If I stole your births and your names,
Your straight baby tears and your games,
Your stilted or lovely loves, your tumults, your marriages, aches, and your deaths,
If I poisoned the beginnings of your breaths,
Believe that even in my deliberateness I was not deliberate.
Though why should I whine,
Whine that the crime was other than mine? --
Since anyhow you are dead.
Or rather, or instead,
You were never made.
But that too, I am afraid,
Is faulty: oh, what shall I say, how is the truth to be said?
You were born, you had body, you died.
It is just that you never giggled or planned or cried.
Believe me, I loved you all.
Believe me, I knew you, though faintly,
and I loved, I loved you
Here, in this little corner of the world, far from the gabble and gyre of people hashing out who is right and wrong, far from bishops’ conferences at which, regrettably, no la que sabe, no woman “who knows,” is allowed or invited to speak and thus inform those who can never know the intimacies of childbearing what’s what...
far from secular culture where only the same old drones are given the microphone and their predictable words show no progression of thought... far from screechers and verbal assaulters on public sidewalks, and far from people who draw energy by shouting at those they consider sinful, who confuse standing on spiritual principle with slapping the souls of others around...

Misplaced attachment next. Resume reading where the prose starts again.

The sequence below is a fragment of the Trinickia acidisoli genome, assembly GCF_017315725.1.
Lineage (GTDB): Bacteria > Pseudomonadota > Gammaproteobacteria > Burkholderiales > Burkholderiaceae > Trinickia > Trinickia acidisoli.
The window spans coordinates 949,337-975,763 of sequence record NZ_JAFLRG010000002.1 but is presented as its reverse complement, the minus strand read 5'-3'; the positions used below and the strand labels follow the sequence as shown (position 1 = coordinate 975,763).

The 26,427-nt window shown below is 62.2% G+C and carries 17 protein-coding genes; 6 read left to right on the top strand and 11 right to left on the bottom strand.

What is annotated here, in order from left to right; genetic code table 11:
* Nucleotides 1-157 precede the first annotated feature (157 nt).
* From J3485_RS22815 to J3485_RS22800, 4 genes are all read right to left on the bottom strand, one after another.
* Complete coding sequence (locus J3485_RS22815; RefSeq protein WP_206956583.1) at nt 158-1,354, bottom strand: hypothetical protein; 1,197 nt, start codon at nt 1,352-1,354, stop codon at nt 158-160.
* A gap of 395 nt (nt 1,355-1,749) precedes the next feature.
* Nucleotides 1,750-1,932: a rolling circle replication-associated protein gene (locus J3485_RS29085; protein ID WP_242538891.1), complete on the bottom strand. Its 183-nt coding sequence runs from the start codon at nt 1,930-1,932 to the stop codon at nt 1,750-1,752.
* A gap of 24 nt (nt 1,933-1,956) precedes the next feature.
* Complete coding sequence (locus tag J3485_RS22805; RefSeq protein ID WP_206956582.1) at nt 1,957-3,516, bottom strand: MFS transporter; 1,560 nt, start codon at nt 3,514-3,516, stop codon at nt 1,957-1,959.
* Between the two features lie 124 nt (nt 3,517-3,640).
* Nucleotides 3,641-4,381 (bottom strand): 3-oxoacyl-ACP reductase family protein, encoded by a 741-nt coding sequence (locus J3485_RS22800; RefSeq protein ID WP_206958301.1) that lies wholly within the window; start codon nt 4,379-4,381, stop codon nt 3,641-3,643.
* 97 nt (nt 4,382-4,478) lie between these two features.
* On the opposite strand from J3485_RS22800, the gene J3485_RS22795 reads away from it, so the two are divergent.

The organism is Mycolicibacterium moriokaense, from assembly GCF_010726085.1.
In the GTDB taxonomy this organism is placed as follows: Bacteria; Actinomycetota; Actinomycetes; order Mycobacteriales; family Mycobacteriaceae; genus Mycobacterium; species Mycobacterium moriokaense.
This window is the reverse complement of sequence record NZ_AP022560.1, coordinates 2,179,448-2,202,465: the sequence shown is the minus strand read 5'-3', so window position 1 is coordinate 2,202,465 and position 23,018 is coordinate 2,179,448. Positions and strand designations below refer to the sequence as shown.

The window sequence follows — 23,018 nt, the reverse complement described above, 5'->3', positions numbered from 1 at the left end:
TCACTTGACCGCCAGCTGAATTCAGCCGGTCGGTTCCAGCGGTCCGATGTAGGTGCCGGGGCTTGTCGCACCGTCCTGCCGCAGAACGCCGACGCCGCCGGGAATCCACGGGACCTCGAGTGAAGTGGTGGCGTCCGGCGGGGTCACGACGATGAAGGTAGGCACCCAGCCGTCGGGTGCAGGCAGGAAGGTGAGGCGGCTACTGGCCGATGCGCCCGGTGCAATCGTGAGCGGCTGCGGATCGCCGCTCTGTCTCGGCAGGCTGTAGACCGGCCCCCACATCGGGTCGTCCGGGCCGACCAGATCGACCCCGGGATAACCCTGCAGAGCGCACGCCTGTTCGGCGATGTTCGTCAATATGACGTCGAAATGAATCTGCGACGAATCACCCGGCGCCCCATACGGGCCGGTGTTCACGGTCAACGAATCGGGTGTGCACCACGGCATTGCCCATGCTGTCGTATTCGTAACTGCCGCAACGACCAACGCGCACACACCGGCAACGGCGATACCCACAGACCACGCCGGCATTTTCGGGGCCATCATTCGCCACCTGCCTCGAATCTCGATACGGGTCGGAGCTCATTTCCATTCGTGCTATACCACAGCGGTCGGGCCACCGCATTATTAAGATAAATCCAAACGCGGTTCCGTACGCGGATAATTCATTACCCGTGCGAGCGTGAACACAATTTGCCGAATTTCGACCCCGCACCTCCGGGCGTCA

As I write this article, I keep thinking I wish there were a way to convey this all with such precision, and I am afraid, I am only able at this time, to toss out raw material that I know to be ovario y conjones true. Though I’ve never had an abortion, I most definitely see well defined parallels in the shattering that takes place in heart and spirit when a person is driven to believe she/ he cannot care for her/ his own child, when all resource is withdrawn or out of reach... and thus the child is taken, forced away, or else not allowed to come to life.
I’d just say for now I hope we all can say much more on the subject of post-abortion wounding, and child-bearing loss... that we can tell the stories of our lives with insight and inquiry and not be afraid. Or be afraid, as I often am, and leap into the unknown anyway... because one senses in doing so that at least one more soul might be freed from a prison of torment.
Although some will only emphasize the protection of life in formulaic ways, I think we can now begin to, insist on telling our actual stories, “the real deal,” all our stories no matter what they are, that have remained hidden for so long....